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The Story of JAC-74 goes way back.  It is the product of the Connecticut Agriculture Experiment Station (CAES) breeding program.  It is the longest continuous chestnut breeding program in the United States.  It is from a controlled cross in 1950 between a Japanese/American hybrid and a Chinese tree.  It is 50% Chinese, 25% Japanese and 25% American.  It was one of thousands of trees planted in the 1950's in an attempt to find a replacement for the lost American chestnut trees.


The Japanese x American hybrid served as the female parent of the cross.  It is known as the Minturn hybrid.  The American tree in this hybrid was located in Washington, D.C. and was given the designation FP551.  It was known as Beall's dentata.  The Japanese tree was located in Syosset Long Island, NY.  FP551 served as the pollen parent of the Minturn hybrid sometime in the 1930's.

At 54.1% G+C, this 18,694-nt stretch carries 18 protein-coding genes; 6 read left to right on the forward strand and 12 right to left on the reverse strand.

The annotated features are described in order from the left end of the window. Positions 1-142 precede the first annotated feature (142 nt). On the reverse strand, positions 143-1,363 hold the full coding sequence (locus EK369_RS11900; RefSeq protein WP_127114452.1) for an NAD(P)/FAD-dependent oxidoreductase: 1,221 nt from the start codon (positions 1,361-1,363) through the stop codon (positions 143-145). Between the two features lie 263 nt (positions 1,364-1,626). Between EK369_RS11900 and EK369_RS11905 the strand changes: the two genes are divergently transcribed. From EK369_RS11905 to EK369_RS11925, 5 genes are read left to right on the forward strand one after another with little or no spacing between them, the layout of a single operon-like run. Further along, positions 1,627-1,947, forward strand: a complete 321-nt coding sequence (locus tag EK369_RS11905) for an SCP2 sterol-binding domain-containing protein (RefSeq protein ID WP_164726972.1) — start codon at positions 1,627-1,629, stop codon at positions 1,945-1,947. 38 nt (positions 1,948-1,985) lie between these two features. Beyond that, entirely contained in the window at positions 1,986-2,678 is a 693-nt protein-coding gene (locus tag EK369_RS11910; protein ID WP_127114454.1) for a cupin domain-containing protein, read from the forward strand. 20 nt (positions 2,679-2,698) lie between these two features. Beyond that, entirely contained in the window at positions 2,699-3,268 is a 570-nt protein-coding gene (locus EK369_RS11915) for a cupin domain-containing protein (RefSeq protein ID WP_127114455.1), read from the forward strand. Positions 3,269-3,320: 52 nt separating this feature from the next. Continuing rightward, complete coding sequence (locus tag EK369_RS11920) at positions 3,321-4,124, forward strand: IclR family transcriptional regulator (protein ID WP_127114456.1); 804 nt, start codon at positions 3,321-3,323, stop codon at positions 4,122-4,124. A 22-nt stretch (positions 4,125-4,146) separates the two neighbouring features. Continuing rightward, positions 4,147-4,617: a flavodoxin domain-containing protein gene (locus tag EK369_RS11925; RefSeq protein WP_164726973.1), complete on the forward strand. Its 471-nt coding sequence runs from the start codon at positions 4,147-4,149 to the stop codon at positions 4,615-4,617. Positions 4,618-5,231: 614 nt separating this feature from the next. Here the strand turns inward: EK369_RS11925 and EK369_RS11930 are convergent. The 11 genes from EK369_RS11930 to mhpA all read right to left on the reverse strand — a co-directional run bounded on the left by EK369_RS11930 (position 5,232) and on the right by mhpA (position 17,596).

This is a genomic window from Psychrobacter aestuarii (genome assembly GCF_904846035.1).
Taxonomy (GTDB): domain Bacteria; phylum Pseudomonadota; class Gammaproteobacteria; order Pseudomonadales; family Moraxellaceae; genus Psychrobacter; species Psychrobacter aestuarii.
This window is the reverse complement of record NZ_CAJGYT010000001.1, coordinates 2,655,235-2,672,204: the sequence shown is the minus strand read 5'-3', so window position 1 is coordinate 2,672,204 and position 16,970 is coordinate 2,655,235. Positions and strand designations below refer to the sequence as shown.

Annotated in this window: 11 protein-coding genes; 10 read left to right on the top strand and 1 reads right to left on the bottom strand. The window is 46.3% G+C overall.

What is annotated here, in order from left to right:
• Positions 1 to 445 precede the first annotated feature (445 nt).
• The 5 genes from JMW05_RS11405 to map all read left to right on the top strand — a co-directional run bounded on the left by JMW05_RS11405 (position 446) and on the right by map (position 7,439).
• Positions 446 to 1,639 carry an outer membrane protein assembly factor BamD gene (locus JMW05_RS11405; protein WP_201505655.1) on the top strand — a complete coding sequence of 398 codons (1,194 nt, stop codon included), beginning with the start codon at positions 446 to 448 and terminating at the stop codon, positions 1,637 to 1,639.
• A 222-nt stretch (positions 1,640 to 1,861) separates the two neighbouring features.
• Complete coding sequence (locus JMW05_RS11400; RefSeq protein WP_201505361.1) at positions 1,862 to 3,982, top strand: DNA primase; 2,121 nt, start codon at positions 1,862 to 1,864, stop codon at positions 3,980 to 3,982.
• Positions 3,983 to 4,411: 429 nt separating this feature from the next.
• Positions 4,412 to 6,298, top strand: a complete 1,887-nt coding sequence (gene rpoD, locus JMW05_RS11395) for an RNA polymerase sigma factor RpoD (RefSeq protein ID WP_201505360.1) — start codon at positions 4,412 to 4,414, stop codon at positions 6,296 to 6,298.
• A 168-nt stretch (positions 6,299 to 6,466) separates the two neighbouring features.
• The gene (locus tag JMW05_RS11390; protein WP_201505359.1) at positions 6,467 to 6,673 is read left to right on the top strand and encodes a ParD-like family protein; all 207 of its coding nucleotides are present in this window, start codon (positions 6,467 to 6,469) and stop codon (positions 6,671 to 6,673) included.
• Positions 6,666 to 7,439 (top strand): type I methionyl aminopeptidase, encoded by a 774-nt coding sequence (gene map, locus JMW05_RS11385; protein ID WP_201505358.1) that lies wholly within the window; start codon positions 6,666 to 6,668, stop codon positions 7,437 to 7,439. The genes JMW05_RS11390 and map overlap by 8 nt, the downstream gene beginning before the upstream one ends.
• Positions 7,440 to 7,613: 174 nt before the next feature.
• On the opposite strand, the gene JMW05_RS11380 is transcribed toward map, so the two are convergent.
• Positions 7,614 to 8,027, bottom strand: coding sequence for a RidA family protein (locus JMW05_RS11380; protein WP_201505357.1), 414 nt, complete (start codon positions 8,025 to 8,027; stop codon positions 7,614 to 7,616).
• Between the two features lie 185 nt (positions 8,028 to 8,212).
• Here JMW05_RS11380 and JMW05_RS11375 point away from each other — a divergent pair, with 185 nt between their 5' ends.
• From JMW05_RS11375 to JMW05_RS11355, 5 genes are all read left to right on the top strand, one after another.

The Chinese parent, PI 78744 is known as the Tiger Paw chestnut.  It was imported into the United States by plant explorer Peter Liu in 1931.  The Tiger Paw chestnuts were found growing near the Fa Hua Ssu temple near Beijing.  Mr. Liu said they were the finest trees and nuts he had seen in all of China.  The flavor of the Tiger Paw chestnut is deemed to be excellent.  


The chestnut tree JAC-74 has been growing in it's present location since 1953.  The planting has been invaded by native hardwoods, but the tree is competing well and showing good timber form and high blight resistance. It is a vigorous grower and over 70 feet in height. In 2012 the diameter was measured at 17.76 inches. The nuts are of medium size with very good flavor and ripen by the first week of September.

Tree JAC-74 showing it's timber form in 2012.  

Far left - American chestnuts.

Middle - Mountaineer chestnuts (American x JAC-74)

Far right - JAC -74 chestnuts.

Multiple flowers on a grafted JAC-74

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